The rivers of California’s Central Valley are home to one of the southernmost populations of Oncorhynchus mykiss, a versatile species whose populations can consist of a mix of river-resident rainbow trout and steelhead that migrate to the ocean. Stark declines in migratory individuals led to the listing of Central Valley steelhead as Threatened under the Endangered Species Act in 1998.
However, a major problem stands in the way of effective species recovery: a lack of data necessary to understand the population. Current knowledge of O. mykiss suggests that populations need both residents and migrants to be resilient, yet existing data on both life-history forms in the Central Valley are insufficient to assess the status and trends of either. Targeted monitoring programs that consider the unique ecology of the species are urgently needed to fill this long-standing knowledge gap.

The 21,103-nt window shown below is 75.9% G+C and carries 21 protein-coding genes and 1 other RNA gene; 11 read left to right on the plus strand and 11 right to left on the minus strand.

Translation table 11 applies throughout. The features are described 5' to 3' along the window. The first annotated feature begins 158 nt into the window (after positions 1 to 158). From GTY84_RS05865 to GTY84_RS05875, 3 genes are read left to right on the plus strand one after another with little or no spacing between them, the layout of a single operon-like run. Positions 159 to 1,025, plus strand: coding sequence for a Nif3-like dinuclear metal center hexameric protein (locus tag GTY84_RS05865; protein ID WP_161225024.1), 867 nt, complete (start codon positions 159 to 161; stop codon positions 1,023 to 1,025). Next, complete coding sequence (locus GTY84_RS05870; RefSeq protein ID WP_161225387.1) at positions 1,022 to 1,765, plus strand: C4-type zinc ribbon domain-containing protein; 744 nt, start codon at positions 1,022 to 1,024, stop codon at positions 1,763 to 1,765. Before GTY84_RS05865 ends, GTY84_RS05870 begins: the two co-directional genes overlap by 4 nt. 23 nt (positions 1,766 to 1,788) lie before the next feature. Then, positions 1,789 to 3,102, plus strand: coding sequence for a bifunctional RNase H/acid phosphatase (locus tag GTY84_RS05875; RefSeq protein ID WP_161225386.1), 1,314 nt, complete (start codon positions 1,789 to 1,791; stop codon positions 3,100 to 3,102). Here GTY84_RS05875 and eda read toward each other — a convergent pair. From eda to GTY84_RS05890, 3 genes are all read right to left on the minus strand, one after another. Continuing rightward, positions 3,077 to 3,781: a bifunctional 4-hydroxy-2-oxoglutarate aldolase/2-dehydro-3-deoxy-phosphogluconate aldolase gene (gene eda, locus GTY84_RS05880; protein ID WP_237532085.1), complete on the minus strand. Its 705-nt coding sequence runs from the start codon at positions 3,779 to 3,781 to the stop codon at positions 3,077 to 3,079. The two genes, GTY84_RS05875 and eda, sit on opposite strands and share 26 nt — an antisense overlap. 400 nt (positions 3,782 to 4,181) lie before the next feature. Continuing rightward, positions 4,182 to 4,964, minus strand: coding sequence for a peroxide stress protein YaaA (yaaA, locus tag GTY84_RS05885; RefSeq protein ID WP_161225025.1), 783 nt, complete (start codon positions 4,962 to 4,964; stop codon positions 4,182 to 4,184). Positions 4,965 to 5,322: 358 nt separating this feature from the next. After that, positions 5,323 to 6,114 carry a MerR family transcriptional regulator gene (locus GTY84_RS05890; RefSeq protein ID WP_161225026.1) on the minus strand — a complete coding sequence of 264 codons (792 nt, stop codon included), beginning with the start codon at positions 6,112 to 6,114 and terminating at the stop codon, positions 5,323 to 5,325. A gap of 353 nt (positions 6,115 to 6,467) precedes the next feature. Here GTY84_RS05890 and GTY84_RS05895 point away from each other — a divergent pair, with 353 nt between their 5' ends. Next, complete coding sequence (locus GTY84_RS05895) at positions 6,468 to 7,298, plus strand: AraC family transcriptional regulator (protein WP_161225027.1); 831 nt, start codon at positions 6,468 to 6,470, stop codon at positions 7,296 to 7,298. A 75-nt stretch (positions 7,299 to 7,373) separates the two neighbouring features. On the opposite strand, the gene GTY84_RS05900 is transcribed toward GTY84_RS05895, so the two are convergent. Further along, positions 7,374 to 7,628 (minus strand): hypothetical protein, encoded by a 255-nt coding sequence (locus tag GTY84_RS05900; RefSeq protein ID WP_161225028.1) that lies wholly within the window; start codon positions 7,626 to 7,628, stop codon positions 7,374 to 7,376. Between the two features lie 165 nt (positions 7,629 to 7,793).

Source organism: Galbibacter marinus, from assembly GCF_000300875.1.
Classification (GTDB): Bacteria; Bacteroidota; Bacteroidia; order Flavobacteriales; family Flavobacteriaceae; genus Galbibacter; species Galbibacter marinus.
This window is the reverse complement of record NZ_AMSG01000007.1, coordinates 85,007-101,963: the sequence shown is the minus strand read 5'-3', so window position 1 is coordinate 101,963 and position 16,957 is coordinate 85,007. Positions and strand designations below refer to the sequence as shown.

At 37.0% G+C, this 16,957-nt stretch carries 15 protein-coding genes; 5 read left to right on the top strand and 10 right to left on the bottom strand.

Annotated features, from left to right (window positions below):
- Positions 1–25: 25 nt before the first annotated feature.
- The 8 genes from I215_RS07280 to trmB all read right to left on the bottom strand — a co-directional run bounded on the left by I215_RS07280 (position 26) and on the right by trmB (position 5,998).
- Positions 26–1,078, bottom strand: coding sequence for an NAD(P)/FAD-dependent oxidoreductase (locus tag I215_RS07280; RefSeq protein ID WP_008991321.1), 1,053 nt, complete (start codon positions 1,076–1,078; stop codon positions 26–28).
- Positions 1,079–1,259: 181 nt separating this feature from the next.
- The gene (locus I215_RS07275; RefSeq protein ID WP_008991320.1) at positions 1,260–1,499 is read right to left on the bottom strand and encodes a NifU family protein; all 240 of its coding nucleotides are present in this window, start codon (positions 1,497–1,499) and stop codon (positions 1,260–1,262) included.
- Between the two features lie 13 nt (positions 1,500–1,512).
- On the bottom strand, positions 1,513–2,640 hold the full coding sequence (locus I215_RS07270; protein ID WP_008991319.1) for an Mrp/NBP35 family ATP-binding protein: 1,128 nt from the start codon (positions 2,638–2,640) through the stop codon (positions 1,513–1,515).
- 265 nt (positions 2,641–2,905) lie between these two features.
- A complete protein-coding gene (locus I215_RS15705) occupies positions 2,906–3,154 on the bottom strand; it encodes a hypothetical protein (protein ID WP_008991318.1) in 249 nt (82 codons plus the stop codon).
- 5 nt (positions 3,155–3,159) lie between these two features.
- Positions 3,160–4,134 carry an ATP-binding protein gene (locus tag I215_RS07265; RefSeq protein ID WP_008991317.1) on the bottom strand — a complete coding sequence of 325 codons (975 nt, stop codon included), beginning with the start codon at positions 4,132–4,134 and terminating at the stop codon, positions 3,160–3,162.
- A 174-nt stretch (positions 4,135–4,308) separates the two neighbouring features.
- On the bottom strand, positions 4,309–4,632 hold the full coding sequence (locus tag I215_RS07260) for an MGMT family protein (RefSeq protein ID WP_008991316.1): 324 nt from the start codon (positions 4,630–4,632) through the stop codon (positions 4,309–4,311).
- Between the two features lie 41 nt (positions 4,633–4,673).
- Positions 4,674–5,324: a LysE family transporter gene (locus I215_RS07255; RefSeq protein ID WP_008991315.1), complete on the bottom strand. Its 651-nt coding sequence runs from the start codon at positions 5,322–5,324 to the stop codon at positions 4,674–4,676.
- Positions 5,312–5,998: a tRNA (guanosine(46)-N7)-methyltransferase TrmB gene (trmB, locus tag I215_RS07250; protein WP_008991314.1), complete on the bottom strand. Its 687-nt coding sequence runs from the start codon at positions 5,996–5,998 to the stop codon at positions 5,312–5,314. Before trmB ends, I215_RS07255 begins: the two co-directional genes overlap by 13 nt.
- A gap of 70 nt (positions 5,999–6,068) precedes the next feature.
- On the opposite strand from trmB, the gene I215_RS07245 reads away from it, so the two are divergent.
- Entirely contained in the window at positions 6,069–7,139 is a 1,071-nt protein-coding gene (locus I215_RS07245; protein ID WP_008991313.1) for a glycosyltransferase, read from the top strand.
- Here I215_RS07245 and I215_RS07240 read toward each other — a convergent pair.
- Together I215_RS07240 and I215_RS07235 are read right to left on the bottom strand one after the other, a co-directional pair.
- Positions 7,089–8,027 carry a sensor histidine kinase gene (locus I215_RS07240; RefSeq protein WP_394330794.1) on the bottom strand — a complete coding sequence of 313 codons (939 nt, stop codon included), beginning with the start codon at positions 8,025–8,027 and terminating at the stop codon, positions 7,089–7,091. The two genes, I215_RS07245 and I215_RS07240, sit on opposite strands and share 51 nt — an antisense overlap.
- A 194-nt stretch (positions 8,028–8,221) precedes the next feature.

Fortunately, O. mykiss are quite possibly the most studied fish species in the world, and a new scientific paper by FISHBIO researchers published in the current issue of San Francisco Estuary and Watershed Science proposes leveraging this knowledge to develop O. mykiss-focused monitoring that can help study the interaction between resident rainbow trout and steelhead, and can evaluate the impacts of recovery actions (Eschenroeder et al. 2022).